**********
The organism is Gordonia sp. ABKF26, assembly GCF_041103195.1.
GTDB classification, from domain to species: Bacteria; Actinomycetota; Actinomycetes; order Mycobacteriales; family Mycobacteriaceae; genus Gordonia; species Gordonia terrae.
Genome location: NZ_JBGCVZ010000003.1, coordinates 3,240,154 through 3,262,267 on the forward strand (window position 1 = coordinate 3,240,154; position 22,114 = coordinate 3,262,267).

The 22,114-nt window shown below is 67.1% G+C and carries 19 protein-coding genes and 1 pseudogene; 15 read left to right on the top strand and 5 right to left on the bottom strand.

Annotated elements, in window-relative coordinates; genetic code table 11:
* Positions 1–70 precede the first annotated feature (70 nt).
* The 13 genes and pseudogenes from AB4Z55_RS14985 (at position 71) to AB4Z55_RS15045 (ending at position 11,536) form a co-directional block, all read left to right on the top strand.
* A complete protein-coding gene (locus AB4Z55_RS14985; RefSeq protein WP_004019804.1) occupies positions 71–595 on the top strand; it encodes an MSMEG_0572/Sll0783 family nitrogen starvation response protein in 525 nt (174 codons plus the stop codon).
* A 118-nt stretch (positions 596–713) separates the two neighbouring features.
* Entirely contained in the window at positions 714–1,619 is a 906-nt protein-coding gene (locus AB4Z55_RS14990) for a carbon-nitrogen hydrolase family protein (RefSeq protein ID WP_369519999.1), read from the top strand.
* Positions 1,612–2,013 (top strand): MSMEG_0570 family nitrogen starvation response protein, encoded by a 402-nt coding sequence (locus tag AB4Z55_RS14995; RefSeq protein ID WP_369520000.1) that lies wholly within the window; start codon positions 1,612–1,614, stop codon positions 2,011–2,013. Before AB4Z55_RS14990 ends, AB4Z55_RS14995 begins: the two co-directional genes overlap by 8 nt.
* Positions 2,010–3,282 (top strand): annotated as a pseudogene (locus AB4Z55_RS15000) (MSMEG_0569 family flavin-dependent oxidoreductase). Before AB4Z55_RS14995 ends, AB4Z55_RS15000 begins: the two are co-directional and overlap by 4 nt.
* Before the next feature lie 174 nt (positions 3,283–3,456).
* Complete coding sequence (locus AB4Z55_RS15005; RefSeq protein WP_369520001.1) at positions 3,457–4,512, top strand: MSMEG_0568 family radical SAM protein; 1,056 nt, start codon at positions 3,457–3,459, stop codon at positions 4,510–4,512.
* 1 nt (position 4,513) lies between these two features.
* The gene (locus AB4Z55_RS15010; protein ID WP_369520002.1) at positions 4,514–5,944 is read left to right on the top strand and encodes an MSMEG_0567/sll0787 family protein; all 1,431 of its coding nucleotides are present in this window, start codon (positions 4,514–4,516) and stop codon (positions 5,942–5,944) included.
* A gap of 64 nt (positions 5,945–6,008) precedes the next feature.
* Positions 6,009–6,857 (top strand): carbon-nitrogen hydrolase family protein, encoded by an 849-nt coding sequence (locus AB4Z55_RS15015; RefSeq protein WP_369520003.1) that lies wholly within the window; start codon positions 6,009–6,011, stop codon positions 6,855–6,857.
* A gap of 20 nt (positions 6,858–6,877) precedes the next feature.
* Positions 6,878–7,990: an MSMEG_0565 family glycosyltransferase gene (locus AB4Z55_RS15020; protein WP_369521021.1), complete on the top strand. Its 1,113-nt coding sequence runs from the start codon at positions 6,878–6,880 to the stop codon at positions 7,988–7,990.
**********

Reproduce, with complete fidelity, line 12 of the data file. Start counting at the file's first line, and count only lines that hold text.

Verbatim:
* Positions 2,010–3,282 (top strand): annotated as a pseudogene (locus AB4Z55_RS15000) (MSMEG_0569 family flavin-dependent oxidoreductase). Before AB4Z55_RS14995 ends, AB4Z55_RS15000 begins: the two are co-directional and overlap by 4 nt.